Local legends believe that the skeletons belong to King of Kannauj of 9th Century AD. who was headed for a pilgrimage of Mount Nanda Devi along with his queen and other pilgrims who met with a sudden hailstorm and drowned in the lake. Scientists have recently corroborated the story that the skeletons actually belong to pilgrims and locals dated to around 850 AD. The researchers concluded that these deaths were caused by fatal blows on the back of the heads and not due to wounds found through battle-weapons, avalanche or landslide. The marks on the skulls and shoulder-bones were consistent with being hit by something round of the size of a cricket ball. The best guess is of the ball sized hail stones which would have caused the injuries and subsequently, deaths of these pilgrims.

Roopkund, also known as the mystery lake, is surrounded by rock-strewn glaciers and snow-clad mountains. The lake is about 2 meters deep and hundreds of trekkers flock to it every year. Tourists and pilgrims also attend the Nanda Devi Raj Jat that takes place once every twelve years at Roopkund for worship of goddess Nanda.

Roopkund Travel Guide

Distance from Delhi: 492 Km + 34 Km (trek)

Best Season: May to October

How to reach Roopkund

Lohajung Pass, well connected through motorable roads, is the starting point of the trek. The difficulty level of trek from Lohajung Pass to Bedni Bugyal is medium. Bedni Bugyal is the most scenic spot en route with a vast expanse of greenery, slopes full of coniferous trees. The most difficult part of the trek is of 14 km from Bedni Bugyal to Roopkund which is meant for properlygeared up travellers with prior trekking experience. No accommodation is available on the trek route.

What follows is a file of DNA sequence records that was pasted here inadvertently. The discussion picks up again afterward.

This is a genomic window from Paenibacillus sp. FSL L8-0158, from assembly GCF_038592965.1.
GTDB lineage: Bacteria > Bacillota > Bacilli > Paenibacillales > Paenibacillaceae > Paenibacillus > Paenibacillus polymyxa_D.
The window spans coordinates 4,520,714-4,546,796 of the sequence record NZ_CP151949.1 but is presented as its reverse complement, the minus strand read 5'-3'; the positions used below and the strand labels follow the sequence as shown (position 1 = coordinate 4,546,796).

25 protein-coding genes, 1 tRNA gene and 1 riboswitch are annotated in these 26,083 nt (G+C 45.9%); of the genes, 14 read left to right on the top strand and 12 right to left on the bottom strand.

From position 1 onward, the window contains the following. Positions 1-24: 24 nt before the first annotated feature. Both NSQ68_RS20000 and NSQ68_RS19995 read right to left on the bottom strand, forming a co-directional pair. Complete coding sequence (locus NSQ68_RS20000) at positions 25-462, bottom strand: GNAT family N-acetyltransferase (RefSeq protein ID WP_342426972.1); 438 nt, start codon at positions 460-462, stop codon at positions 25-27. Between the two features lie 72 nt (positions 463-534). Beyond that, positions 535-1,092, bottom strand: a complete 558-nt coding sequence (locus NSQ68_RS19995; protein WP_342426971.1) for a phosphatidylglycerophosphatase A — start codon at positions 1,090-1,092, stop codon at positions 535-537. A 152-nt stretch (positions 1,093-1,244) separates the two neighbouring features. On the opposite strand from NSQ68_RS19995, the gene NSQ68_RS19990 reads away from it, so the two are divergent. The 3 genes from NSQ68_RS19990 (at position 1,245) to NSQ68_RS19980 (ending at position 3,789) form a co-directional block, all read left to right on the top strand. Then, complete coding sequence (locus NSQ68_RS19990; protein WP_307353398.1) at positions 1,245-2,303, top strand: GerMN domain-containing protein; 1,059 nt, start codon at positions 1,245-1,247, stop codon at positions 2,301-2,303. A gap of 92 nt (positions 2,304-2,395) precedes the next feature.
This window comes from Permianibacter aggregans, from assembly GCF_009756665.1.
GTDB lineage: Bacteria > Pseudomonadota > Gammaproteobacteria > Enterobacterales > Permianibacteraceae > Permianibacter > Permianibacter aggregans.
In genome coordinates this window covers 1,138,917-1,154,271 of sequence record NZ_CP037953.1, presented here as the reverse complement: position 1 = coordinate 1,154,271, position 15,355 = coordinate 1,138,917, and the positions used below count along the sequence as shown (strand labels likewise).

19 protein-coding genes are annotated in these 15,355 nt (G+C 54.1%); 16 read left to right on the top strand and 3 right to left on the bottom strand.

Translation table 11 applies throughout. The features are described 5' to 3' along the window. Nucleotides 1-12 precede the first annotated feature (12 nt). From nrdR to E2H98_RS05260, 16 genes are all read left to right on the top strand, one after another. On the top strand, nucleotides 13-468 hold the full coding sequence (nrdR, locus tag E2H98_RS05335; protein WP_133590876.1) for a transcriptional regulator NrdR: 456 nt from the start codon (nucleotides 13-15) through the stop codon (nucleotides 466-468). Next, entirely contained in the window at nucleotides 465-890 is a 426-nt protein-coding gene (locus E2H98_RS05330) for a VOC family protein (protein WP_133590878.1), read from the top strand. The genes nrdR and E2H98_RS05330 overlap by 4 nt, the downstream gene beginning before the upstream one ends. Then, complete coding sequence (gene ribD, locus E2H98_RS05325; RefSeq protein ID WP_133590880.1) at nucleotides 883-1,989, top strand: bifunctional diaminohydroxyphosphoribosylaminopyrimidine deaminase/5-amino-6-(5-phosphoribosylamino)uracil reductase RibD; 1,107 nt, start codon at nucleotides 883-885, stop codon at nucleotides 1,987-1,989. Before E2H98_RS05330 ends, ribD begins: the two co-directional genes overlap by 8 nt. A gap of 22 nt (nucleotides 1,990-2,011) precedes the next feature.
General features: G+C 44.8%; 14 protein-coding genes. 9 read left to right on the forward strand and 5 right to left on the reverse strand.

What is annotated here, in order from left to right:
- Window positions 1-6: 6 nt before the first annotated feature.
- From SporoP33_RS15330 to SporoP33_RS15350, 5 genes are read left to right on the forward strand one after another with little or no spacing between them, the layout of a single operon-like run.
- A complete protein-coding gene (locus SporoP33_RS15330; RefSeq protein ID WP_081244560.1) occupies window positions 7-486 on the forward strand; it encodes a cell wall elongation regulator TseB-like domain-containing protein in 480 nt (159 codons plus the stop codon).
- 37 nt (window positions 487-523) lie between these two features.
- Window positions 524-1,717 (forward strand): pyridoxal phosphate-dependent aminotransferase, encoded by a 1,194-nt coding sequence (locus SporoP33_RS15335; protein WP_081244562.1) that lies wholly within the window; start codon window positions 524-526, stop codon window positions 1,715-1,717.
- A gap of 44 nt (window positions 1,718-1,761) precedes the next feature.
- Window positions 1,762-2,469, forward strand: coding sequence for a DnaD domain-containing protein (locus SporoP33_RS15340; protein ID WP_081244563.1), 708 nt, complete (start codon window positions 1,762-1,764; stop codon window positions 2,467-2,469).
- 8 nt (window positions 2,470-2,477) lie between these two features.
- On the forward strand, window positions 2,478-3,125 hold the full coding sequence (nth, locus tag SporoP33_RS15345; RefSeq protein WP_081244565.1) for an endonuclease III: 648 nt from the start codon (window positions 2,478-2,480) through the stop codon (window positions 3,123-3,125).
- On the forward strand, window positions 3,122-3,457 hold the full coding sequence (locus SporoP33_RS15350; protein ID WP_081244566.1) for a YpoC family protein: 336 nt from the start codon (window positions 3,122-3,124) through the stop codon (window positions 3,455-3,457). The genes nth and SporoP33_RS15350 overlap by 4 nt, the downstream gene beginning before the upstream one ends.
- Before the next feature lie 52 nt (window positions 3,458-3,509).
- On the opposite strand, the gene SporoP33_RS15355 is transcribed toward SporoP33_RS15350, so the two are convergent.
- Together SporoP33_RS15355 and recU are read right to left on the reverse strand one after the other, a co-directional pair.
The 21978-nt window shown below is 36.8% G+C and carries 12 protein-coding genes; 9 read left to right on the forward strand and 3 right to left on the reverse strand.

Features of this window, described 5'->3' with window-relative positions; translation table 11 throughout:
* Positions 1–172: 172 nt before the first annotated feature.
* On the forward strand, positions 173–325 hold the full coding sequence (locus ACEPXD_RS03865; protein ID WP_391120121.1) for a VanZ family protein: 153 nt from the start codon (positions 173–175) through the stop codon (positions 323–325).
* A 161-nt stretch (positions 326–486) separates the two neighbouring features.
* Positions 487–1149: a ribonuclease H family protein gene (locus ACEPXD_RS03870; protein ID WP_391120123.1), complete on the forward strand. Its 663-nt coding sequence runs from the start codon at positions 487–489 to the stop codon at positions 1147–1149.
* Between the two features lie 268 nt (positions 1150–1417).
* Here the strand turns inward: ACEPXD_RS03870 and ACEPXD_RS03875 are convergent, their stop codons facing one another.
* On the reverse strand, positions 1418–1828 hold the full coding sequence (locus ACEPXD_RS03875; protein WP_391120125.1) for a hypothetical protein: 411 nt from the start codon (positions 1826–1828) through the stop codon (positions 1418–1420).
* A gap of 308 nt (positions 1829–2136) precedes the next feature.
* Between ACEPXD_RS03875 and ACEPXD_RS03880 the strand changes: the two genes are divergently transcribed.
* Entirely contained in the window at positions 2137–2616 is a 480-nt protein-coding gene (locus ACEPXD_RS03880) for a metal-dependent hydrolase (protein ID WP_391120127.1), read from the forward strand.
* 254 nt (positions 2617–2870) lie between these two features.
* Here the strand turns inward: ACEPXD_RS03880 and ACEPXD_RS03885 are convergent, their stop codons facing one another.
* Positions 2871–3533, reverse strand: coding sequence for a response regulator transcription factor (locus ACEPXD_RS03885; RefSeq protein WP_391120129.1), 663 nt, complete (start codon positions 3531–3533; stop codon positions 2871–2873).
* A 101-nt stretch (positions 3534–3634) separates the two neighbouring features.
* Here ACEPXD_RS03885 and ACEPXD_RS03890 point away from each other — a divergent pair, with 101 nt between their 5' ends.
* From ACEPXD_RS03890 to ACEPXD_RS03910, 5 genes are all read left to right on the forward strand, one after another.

Road route from Delhi to Roopkund

Delhi – Haridwar – Rishikesh – Devprayag – Srinagar – Rudraprayag – Karnaprayag – Dewal – Lohajung Pass – (Trekking = 34 Km) – Roopkund

Train Route to Roopkund

Rishikesh is the nearest railway station to Roopkund Lake. From Rishikesh, the road route as mentioned above needs to be followed.

Flight Route to Roopkund

Dehradun’s Jolly Grant airport is nearest to Roopkund. From there, the road route leads to Dewal from where the above mentioned road route can be followed.


How You Can Enjoy Your Trip To Thailand With Children

Although Thailand is not known for its children centred attractions, there are plenty of activities to appeal to families with young children whether on the beach or away from the coast. Thai’s are also very welcoming to young children. So traveling with children to Thailand is not a problem at all.

The two most well-known beach resorts in Thailand that are labelled family-friendly are the islands of Koh Samui and Ko Lanta. Both islands have plenty to offer for families with children. There are on the beach accommodations available for both mid-range and upper range budgets. There are also many open air beachfront restaurants to dine in while your kids can play in the sand within your sight. There are also many day trip activities you can take up from elephant riding to snorkelling.